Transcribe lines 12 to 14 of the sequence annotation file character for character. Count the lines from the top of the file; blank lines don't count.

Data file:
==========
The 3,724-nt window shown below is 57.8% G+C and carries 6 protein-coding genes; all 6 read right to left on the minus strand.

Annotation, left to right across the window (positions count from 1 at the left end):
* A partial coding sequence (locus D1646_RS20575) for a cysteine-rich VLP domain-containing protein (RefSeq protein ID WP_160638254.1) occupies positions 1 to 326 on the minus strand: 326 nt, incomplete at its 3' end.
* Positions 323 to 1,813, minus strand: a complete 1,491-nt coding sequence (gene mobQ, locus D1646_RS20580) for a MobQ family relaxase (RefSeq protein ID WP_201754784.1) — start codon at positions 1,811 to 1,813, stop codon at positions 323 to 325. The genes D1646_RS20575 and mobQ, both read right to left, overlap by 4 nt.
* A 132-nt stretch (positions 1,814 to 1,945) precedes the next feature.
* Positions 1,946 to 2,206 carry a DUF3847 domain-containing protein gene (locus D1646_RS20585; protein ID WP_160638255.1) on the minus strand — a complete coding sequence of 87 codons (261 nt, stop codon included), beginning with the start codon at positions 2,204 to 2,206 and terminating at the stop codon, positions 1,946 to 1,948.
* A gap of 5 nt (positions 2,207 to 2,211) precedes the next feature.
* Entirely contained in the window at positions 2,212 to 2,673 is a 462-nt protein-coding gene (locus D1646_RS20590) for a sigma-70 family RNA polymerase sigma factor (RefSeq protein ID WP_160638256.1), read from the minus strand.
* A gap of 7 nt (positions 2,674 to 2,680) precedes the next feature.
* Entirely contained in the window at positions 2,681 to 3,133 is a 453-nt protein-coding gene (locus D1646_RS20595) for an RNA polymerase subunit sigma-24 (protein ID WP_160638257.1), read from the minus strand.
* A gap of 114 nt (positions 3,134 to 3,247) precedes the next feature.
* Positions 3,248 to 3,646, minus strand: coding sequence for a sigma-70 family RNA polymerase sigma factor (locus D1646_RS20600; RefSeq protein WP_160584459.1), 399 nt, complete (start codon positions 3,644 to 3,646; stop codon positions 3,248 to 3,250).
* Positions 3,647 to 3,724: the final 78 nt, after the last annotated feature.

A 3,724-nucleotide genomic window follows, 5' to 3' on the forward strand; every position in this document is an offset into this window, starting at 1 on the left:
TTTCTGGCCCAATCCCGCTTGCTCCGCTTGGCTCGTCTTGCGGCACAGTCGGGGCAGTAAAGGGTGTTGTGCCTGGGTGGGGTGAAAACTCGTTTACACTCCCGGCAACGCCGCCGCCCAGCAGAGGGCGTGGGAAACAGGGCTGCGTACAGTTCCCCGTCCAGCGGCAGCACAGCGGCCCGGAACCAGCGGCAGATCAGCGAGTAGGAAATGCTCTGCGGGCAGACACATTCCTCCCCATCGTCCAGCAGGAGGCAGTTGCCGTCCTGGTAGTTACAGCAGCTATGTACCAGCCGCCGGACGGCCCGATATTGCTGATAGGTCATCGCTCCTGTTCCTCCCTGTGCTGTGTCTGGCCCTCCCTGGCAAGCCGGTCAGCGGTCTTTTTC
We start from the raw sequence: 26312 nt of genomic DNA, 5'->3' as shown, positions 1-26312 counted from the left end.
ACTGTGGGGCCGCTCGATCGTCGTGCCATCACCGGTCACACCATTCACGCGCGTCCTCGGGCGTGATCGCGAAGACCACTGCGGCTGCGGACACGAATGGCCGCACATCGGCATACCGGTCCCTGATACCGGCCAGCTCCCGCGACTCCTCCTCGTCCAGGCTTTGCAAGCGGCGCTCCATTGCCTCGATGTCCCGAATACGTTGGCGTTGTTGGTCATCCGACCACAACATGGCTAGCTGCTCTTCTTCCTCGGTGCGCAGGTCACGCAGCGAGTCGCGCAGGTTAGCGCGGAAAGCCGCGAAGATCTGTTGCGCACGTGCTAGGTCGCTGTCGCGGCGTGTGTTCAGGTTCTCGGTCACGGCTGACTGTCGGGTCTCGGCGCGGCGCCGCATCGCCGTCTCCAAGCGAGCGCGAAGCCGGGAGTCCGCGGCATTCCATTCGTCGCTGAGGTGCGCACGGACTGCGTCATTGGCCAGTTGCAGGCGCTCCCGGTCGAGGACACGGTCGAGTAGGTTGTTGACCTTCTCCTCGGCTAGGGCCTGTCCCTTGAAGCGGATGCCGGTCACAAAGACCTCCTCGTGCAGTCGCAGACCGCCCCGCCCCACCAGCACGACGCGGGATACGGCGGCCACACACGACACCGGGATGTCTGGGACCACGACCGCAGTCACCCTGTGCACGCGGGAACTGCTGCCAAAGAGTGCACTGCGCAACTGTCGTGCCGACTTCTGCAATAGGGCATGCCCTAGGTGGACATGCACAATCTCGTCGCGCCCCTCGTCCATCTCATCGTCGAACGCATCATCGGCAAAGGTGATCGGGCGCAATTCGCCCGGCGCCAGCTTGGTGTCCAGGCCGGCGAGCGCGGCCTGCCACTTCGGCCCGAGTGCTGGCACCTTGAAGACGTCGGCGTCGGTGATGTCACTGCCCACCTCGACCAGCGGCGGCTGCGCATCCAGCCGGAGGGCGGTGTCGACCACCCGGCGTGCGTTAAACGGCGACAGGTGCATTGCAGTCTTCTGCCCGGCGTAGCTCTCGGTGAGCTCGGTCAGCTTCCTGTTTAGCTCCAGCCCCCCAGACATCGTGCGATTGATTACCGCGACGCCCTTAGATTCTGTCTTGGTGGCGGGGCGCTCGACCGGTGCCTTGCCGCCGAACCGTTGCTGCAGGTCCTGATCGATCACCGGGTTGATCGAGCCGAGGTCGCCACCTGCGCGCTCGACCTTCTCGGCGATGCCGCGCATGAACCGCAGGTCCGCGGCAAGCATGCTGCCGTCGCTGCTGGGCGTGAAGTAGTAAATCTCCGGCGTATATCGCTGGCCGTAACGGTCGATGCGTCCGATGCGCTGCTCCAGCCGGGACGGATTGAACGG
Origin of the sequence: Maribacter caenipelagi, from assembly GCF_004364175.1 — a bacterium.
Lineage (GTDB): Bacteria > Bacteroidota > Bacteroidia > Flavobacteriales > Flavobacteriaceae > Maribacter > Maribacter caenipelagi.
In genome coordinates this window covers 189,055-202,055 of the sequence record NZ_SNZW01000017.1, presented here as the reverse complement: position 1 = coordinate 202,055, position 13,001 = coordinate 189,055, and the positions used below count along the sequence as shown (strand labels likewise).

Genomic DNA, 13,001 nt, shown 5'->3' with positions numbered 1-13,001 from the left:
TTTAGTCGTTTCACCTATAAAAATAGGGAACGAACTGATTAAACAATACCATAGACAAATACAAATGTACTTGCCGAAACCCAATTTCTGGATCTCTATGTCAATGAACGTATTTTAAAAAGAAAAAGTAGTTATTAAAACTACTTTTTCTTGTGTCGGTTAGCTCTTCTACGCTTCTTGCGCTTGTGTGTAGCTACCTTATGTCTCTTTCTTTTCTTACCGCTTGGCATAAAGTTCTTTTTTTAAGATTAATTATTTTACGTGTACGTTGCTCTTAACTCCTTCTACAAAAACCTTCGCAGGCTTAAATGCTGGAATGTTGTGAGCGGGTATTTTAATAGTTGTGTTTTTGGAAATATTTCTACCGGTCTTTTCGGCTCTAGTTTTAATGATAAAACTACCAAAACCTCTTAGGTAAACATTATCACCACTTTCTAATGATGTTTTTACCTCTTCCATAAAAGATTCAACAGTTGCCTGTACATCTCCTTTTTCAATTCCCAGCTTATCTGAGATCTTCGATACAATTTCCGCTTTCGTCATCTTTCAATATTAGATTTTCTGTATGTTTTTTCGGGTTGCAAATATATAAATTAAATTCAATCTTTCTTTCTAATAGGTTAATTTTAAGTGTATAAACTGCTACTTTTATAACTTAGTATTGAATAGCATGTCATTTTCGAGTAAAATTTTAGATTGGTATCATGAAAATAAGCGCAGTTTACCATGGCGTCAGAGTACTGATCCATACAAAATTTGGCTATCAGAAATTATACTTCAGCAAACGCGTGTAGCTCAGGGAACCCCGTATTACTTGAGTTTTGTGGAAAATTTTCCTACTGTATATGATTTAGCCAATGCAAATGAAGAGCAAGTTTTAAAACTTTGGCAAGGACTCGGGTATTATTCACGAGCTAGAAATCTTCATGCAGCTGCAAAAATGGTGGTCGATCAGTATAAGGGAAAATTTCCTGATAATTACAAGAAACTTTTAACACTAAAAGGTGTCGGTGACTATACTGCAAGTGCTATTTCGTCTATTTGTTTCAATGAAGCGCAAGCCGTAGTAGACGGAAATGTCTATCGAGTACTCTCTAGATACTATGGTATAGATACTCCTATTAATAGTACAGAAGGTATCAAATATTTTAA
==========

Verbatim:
* Positions 3,248 to 3,646, minus strand: coding sequence for a sigma-70 family RNA polymerase sigma factor (locus D1646_RS20600; RefSeq protein WP_160584459.1), 399 nt, complete (start codon positions 3,644 to 3,646; stop codon positions 3,248 to 3,250).
* Positions 3,647 to 3,724: the final 78 nt, after the last annotated feature.

A 3,724-nucleotide genomic window follows, 5' to 3' on the forward strand; every position in this document is an offset into this window, starting at 1 on the left: